Recent Results Show ibrutinib-Based Combination Regimen Significantly Reduced the Risk of Disease Progression or Death in Older Patients with Newly Diagnosed Mantle Cell Lymphoma
The Janssen Pharmaceutical Company today announced primary results from the Phase 3 SHINE study, which demonstrated that the combination of once-daily oral ibrutinib plus bendamustine-rituximab (BR) and rituximab maintenance significantly decreased the risk of disease progression or death by 25% compared to patients who received placebo + BR and rituximab maintenance in patients aged 65 years or older with newly diagnosed mantle cell lymphoma (MCL). This study is one of the biggest clinical trials ever conducted in first-line MCL and the first for a Bruton’s tyrosine kinase inhibitor (BTKi).
The data presented in an oral session and featured in a press briefing during the 2022 American Society of Clinical Oncology (ASCO) Annual Meeting, and were published in The New England Journal of Medicine. This data will also be presented as an oral presentation at the 2022 European Hematology Association (EHA) Annual Congress.
Mantle cell lymphoma is a type of aggressive, rare non-Hodgkin lymphoma that is incurable and difficult to treat. It commonly affects people over the age of 65, who typically cannot tolerate intensive chemo-immunotherapy and stem cell transplantation, resulting in poor clinical outcomes and contributing to the need of developing additional treatment options for these patients.
Ibrutinib is currently approved globally for the treatment of adult patients with mantle cell lymphoma (MCL) who have received at least one prior therapy. This indication is approved under accelerated U.S. FDA approval based on overall response rate (ORR), continued approval for this indication may be contingent upon verification and description of clinical benefit in a confirmatory trial(s).
The Phase 3 SHINE study (sponsored by Janssen Biotech, Inc., in collaboration with Pharmacyclics LLC, an AbbVie Company) assigned patients 65 years of age or older to receive ibrutinib (administered orally 560 mg once daily until disease progression or unacceptable toxic effects) or placebo, plus six cycles of bendamustine (90 mg/square meter of body-surface area) and rituximab (375/per square meter). Patients with complete or partial response received rituximab maintenance therapy, administered every eight weeks for up to twelve additional doses. The primary end point was progression-free survival which assessed by the investigators, overall survival and safety were also being assessed during study.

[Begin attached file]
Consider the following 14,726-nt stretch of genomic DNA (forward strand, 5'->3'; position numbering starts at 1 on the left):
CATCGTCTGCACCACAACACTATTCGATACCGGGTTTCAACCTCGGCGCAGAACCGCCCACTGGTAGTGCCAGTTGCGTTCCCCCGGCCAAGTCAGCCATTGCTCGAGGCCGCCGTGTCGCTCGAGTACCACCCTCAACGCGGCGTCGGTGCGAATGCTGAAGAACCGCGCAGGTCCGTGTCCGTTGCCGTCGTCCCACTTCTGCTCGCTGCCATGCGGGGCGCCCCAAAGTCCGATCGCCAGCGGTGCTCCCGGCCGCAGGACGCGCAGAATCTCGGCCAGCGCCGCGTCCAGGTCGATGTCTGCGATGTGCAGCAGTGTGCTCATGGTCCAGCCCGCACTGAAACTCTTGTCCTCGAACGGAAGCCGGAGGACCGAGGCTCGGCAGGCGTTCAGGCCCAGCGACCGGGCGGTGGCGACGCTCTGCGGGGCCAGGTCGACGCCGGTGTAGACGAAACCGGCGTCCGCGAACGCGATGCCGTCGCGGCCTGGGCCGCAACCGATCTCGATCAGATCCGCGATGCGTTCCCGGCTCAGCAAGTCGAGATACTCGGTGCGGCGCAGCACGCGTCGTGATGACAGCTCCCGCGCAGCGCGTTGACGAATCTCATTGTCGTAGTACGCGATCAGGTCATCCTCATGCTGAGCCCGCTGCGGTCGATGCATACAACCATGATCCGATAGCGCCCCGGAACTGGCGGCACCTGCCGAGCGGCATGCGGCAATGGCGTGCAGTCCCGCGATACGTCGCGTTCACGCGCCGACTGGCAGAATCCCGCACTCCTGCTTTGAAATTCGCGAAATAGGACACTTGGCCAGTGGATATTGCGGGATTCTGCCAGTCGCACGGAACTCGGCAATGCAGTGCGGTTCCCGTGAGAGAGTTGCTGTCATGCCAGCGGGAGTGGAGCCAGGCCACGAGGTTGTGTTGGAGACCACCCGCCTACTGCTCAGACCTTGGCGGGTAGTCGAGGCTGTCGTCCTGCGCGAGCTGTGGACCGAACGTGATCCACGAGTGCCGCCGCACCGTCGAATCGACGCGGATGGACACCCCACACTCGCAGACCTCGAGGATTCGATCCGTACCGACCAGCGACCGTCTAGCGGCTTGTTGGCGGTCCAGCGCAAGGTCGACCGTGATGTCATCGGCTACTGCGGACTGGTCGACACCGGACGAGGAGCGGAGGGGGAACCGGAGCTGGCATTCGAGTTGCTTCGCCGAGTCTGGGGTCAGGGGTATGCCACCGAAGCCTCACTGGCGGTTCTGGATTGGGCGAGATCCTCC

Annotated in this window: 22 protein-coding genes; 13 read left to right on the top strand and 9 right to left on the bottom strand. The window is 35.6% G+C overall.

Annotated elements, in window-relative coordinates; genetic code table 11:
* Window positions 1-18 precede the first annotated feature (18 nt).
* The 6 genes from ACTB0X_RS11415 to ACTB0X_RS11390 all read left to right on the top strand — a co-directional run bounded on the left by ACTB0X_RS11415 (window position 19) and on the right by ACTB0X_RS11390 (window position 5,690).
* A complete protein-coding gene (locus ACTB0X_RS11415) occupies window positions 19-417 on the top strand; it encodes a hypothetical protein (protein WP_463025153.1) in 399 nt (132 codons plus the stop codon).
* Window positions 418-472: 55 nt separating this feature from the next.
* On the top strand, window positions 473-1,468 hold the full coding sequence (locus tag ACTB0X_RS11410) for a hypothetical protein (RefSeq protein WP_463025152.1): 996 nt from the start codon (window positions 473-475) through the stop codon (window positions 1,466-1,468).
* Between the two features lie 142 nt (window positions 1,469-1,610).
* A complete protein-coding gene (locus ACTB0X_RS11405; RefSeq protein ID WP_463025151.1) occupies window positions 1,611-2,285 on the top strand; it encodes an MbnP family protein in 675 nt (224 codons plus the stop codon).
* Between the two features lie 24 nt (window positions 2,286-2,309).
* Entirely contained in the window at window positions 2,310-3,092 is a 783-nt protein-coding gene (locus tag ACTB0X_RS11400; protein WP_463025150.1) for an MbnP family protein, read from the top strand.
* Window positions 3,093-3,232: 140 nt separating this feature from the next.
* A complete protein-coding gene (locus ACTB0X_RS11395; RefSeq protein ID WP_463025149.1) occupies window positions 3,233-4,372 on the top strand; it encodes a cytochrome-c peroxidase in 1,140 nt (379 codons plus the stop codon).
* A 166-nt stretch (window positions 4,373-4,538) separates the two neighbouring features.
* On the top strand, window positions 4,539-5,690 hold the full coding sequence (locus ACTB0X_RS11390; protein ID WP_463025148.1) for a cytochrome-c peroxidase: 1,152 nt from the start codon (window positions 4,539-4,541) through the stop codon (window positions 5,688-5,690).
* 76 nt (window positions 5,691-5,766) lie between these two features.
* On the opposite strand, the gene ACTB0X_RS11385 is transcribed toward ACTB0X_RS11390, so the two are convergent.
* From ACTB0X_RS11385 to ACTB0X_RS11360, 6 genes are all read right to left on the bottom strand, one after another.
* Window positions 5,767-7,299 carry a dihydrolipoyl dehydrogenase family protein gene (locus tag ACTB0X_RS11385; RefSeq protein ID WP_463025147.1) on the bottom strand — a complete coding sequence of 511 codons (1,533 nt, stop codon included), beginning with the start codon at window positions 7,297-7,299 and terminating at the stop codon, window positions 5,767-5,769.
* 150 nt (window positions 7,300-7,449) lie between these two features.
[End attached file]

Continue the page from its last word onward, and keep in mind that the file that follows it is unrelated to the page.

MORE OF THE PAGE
Among 523 patients, half of them receive ibrutinib and the others receive placebo. At a median follow-up of 84.7 months, the median progression-free survival was 80.6 months in the ibrutinib group and 52.9 months in the placebo group (hazard ratio for disease progression or death, 0.75; 95% confidence interval, 0.59 to 0.96; P=0.01). The percentage of patients with a complete response was 65.5% in the ibrutinib group and 57.6% in the placebo group (P=0.06). Overall survival was similar in the two groups. The incidence of grade 3 or 4 adverse events during treatment was 81.5% in the ibrutinib group and 77.3% in the placebo group.
Ibrutinib is a once daily orally administrated medication that is jointly developed and commercialized by Janssen Biotech, Inc. and Pharmacyclics LLC, an AbbVie company. Ibrutinib acts by blocking the Bruton’s tyrosine kinase protein, which is needed by normal and abnormal B cells, including specific cancerous cells, to be multiplied and spread; by blocking BTK, Ibrutinib can move abnormal B cells out of their nourishing environments and inhibits their proliferation.
Ibrutinib is approved in more than 100 countries for at least one indication and has been used to treat more than 250,000 patients worldwide. There are more than 50 company-sponsored clinical trials, including 18 Phase 3 studies, with over 11 years evaluating the efficacy and safety of Ibrutinib.
Ibrutinib was first approved by the U.S. FDA in November 2013, and now is indicated for adult patients in six disease areas, including five hematologic malignancies. Ibrutinib is indicated to treat adults with CLL/SLL with or without 17p deletion, and adult patients with Waldenström’s macroglobulinemia (WM), and adult patients with previously treated mantle cell lymphoma (MCL)*, as well as to treat adult patients with previously treated marginal zone lymphoma (MZL) who require systemic therapy and have received at least one prior anti-CD20-based therapy, and previously treated chronic graft-versus-host disease (cGVHD) adult patients after failure of one or more lines of systemic therapy.
The National Comprehensive Cancer Network (NCCN), recommends ibrutinib as a preferred regimen for the initial treatment of CLL/SLL and has Category 1 treatment status for treatment-naïve patients without deletion 17p/TP53 mutation and as a choice of treatment for treatment-naïve patients with deletion 17p/TP53 mutation. The NCCN Guidelines also recommend Ibrutinib, with or without rituximab, as a preferred choice for the treatment of relapsed/refractory MCL, as a Category 1 preferred regimen for both previously treated and untreated WM patients, and as a preferred regimen for relapsed/refractory MZL.
More than eight years since its first FDA approval, ibrutinib has been used for treating over 250,000 patients globally, fundamentally changing the treatment paradigm for complex B-cell malignancies. The Phase 3 SHINE study reinforces our continued commitment to the development of ibrutinib to provide meaningful differences and change outcomes for patients with B-cell malignancies where high unmet medical needs still remain. There is an important need of treatment to improve outcomes for older MCL patients. Based on the median progression-free survival of 6.7 years, the ibrutinib combination demonstrated the potential to be a first-line treatment in this population.